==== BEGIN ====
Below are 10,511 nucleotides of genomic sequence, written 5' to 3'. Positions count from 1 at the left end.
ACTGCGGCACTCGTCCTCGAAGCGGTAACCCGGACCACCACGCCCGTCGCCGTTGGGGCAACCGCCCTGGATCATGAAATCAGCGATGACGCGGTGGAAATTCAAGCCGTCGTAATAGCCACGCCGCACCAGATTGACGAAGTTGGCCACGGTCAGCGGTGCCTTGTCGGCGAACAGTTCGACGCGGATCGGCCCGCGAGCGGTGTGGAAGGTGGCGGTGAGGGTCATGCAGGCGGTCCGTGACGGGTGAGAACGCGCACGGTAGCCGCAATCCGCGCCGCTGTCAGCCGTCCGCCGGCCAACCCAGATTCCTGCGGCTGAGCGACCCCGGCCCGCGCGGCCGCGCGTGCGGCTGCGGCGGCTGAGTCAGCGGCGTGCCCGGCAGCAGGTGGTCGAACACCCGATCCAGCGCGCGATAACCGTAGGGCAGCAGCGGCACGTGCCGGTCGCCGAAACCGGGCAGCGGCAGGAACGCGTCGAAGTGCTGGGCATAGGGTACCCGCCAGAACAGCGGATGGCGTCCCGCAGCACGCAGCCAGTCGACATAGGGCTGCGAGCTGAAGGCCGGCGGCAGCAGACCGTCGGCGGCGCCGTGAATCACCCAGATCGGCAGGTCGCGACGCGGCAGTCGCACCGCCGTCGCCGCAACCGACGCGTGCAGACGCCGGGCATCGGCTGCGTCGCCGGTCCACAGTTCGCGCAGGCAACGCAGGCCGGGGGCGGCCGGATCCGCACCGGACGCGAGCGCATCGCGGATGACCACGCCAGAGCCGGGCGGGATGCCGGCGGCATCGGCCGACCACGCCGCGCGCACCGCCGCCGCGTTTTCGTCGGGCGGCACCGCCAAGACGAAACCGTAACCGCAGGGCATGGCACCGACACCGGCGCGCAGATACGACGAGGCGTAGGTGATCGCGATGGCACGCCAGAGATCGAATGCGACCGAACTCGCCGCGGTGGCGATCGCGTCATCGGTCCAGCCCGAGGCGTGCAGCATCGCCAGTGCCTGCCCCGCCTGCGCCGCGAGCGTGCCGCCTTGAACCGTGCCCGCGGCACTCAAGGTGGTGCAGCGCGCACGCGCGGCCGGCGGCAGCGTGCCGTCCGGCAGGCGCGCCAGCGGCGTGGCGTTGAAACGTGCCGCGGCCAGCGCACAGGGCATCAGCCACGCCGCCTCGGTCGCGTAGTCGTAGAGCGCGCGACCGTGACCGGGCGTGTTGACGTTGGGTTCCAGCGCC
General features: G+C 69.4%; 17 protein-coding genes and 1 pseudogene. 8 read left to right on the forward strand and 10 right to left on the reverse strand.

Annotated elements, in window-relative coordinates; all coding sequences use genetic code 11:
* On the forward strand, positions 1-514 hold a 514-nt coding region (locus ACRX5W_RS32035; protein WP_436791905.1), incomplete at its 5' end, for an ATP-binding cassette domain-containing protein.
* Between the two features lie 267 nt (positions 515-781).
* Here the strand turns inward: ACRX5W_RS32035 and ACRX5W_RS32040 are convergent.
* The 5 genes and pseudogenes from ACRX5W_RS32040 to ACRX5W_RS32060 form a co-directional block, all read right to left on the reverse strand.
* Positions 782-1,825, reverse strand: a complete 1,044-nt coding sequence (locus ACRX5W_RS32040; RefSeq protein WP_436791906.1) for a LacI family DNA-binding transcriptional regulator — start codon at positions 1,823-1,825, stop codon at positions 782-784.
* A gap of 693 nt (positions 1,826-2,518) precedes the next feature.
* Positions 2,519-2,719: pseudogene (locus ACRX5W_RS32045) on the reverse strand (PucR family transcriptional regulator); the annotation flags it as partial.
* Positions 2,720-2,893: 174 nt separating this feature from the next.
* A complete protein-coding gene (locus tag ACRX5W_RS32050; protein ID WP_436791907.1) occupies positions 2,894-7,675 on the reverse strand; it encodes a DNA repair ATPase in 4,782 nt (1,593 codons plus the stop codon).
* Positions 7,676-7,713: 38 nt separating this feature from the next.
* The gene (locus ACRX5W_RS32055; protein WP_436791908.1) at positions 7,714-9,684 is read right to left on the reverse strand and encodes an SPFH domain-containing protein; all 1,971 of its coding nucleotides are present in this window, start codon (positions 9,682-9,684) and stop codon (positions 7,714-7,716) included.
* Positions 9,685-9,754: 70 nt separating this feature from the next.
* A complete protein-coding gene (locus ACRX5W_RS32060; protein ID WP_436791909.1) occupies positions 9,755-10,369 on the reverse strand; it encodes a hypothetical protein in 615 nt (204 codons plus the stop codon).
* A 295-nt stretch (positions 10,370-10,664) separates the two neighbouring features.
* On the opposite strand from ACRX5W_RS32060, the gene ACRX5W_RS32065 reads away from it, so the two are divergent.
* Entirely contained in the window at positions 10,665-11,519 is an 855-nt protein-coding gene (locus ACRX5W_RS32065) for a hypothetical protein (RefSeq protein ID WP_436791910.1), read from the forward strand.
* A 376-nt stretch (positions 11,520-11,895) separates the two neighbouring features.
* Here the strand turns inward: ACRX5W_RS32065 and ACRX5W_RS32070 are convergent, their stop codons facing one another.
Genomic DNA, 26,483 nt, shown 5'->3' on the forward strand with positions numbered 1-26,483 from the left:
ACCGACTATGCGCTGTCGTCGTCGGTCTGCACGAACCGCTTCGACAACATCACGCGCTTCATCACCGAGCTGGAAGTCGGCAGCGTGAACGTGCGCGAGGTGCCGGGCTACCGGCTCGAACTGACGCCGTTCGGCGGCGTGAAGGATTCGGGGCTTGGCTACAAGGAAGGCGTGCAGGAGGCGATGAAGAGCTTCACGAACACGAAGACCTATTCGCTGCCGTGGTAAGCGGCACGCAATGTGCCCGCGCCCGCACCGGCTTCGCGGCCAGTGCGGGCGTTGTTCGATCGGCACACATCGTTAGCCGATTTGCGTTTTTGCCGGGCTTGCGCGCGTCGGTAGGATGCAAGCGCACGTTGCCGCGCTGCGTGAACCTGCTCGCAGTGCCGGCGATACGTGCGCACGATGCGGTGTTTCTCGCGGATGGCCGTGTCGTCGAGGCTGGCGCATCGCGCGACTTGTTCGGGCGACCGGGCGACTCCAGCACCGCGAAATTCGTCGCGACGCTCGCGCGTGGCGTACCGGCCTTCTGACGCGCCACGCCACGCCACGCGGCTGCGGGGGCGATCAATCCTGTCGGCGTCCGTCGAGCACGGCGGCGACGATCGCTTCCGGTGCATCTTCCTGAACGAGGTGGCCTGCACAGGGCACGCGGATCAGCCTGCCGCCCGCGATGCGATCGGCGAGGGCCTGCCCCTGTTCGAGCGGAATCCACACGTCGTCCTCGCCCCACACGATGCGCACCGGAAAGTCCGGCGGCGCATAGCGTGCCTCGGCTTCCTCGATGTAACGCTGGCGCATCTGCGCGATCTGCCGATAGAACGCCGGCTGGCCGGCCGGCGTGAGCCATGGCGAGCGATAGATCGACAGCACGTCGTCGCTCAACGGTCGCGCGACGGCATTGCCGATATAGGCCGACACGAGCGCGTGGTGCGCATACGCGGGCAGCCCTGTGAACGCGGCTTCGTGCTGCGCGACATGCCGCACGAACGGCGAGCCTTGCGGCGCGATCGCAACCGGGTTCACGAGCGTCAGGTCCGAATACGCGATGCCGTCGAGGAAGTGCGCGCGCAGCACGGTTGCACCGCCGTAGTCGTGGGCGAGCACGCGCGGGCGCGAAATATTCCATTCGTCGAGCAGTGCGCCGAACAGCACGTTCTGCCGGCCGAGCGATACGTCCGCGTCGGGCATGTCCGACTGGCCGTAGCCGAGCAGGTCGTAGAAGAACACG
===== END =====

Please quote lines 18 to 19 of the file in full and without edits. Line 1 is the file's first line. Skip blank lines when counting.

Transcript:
* A 295-nt stretch (positions 10,370-10,664) separates the two neighbouring features.
* On the opposite strand from ACRX5W_RS32060, the gene ACRX5W_RS32065 reads away from it, so the two are divergent.